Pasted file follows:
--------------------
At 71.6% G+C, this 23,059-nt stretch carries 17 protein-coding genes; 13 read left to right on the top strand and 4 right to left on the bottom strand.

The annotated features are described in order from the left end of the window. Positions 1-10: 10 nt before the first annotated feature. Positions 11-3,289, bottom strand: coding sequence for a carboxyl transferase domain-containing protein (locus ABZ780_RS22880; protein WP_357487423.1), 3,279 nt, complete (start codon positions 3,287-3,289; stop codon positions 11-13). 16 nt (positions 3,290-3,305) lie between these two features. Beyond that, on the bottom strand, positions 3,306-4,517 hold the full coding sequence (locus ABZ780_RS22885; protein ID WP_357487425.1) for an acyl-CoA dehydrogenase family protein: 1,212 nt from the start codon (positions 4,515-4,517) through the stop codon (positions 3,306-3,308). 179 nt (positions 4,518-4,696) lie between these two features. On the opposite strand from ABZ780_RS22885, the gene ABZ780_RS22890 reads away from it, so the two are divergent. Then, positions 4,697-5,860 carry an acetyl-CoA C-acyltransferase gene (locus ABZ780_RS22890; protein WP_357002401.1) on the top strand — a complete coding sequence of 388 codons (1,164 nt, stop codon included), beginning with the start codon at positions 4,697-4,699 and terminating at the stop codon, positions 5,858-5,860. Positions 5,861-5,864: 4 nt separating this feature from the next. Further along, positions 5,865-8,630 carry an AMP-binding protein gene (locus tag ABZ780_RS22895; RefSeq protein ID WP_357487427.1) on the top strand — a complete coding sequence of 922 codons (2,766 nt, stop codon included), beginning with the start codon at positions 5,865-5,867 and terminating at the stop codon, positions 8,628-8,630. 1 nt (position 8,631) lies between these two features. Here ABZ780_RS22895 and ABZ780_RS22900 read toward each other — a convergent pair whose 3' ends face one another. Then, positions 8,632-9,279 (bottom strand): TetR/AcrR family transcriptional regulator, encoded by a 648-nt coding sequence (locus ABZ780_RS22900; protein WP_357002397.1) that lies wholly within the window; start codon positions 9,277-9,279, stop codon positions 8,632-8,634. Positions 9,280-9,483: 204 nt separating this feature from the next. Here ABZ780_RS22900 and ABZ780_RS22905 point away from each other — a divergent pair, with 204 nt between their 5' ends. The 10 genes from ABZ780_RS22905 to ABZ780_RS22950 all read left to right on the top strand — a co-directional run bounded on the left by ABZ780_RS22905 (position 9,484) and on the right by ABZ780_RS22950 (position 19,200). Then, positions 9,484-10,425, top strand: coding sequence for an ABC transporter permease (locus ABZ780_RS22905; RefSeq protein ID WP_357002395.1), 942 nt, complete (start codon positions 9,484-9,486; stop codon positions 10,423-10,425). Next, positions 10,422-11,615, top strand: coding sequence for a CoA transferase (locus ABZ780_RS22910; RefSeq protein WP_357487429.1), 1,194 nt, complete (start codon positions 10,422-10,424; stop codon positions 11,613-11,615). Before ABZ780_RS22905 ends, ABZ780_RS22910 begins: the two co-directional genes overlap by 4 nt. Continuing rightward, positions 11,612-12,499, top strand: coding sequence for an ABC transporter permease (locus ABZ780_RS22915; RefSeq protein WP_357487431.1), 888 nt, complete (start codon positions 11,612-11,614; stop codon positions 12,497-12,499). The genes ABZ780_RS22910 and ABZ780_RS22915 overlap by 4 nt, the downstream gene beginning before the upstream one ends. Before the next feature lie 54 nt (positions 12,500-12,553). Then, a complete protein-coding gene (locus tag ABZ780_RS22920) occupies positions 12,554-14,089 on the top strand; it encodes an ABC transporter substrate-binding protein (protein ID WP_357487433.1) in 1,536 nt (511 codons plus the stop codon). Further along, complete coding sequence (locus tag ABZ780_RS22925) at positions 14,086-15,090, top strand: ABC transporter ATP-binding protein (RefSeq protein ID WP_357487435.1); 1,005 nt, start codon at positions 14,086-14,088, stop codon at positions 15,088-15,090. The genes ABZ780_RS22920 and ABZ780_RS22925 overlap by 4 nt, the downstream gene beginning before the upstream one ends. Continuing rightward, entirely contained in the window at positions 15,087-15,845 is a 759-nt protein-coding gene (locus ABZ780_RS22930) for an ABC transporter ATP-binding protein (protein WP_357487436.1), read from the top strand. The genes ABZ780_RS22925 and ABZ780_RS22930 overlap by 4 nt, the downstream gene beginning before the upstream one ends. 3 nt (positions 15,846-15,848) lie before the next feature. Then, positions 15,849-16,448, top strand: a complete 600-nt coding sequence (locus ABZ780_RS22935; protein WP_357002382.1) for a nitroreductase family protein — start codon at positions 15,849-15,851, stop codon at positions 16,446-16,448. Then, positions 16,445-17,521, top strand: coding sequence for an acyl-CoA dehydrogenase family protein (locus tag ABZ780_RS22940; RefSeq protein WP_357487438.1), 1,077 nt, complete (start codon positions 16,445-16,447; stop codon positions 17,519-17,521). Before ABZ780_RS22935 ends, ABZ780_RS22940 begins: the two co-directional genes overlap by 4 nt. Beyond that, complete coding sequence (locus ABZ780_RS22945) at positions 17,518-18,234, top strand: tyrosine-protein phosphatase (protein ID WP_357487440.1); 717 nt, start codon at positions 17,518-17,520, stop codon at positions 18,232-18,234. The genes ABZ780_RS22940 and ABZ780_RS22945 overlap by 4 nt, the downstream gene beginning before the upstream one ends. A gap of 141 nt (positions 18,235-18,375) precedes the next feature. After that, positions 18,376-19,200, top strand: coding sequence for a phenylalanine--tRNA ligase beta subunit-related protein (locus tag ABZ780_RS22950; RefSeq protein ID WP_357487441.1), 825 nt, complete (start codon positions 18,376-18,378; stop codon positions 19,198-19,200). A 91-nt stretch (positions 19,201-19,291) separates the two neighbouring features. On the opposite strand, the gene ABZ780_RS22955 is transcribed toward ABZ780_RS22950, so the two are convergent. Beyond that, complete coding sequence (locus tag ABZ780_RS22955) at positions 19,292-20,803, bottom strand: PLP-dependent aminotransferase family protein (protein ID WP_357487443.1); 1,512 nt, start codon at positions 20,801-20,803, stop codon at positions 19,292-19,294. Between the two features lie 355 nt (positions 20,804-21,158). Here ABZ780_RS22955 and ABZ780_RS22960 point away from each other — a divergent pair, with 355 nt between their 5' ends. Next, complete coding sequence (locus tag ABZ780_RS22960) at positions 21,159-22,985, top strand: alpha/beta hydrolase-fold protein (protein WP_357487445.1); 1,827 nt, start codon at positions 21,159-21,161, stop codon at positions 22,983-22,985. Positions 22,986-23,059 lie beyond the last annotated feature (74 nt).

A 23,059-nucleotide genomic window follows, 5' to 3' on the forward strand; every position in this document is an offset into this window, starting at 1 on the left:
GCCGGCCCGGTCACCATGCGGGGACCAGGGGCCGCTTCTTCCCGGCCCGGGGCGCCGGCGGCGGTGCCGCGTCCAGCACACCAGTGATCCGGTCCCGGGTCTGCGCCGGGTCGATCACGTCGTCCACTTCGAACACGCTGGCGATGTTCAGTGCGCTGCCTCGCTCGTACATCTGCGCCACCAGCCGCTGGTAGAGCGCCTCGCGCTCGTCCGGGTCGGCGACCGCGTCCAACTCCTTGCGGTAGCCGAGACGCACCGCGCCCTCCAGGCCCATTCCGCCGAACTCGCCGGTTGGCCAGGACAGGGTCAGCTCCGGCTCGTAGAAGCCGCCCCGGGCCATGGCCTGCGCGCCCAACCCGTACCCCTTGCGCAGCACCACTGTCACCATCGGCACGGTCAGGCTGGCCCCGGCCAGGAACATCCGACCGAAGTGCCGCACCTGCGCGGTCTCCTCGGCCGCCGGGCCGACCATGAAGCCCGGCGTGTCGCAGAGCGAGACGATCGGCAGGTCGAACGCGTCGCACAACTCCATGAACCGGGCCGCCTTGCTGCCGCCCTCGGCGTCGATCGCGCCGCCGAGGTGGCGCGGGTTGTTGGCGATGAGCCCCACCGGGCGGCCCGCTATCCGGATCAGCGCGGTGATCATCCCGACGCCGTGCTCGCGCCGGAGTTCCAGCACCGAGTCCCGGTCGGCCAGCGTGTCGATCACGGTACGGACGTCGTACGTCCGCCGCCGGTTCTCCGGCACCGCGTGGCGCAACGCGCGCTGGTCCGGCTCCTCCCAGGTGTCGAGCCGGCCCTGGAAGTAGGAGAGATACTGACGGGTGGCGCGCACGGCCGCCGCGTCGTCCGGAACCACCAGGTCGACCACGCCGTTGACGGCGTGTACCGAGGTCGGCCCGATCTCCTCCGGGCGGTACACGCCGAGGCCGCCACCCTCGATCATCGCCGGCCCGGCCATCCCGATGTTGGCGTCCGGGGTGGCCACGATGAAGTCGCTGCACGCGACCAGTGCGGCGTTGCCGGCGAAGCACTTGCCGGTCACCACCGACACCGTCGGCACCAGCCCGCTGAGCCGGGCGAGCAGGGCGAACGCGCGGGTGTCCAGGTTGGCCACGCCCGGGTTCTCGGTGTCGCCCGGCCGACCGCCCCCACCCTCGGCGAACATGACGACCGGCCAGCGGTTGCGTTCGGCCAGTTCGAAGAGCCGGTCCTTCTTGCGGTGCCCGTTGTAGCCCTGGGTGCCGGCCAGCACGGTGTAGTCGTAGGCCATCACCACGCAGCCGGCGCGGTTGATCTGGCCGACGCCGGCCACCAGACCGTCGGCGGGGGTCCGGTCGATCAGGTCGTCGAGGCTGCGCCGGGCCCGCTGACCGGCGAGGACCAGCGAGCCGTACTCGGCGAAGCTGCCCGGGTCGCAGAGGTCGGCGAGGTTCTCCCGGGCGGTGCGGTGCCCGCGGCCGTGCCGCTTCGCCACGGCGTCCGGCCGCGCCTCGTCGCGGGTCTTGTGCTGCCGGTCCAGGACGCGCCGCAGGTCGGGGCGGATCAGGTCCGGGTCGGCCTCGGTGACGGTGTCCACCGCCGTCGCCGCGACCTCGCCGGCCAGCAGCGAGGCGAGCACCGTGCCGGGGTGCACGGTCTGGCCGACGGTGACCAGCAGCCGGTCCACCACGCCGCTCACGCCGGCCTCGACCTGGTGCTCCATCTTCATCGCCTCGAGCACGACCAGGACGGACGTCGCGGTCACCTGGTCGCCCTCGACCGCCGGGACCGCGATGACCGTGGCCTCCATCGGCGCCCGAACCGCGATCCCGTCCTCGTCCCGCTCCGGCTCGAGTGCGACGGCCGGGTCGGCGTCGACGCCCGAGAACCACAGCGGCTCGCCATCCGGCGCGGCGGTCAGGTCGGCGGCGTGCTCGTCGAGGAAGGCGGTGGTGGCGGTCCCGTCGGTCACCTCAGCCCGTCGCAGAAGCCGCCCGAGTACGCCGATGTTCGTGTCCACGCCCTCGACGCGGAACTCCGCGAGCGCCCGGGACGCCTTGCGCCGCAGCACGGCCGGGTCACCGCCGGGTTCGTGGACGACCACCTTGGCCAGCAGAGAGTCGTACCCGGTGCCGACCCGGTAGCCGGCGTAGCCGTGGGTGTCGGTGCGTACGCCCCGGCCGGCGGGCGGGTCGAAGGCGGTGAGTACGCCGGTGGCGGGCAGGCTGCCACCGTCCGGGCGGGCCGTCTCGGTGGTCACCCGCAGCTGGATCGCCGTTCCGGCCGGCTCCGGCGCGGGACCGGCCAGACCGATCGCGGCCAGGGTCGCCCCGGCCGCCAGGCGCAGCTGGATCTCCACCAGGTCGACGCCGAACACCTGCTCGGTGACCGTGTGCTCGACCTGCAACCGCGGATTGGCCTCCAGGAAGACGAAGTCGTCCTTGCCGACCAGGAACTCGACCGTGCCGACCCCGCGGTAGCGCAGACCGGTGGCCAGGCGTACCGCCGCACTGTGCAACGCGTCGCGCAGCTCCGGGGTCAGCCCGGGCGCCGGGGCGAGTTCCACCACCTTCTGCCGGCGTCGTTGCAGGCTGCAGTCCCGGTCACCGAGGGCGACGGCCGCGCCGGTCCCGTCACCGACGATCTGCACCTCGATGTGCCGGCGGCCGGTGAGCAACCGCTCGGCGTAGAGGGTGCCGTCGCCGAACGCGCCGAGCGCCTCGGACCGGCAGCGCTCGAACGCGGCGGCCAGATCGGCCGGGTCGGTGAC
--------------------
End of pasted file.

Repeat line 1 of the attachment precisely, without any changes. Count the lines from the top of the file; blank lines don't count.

At 71.6% G+C, this 23,059-nt stretch carries 17 protein-coding genes; 13 read left to right on the top strand and 4 right to left on the bottom strand.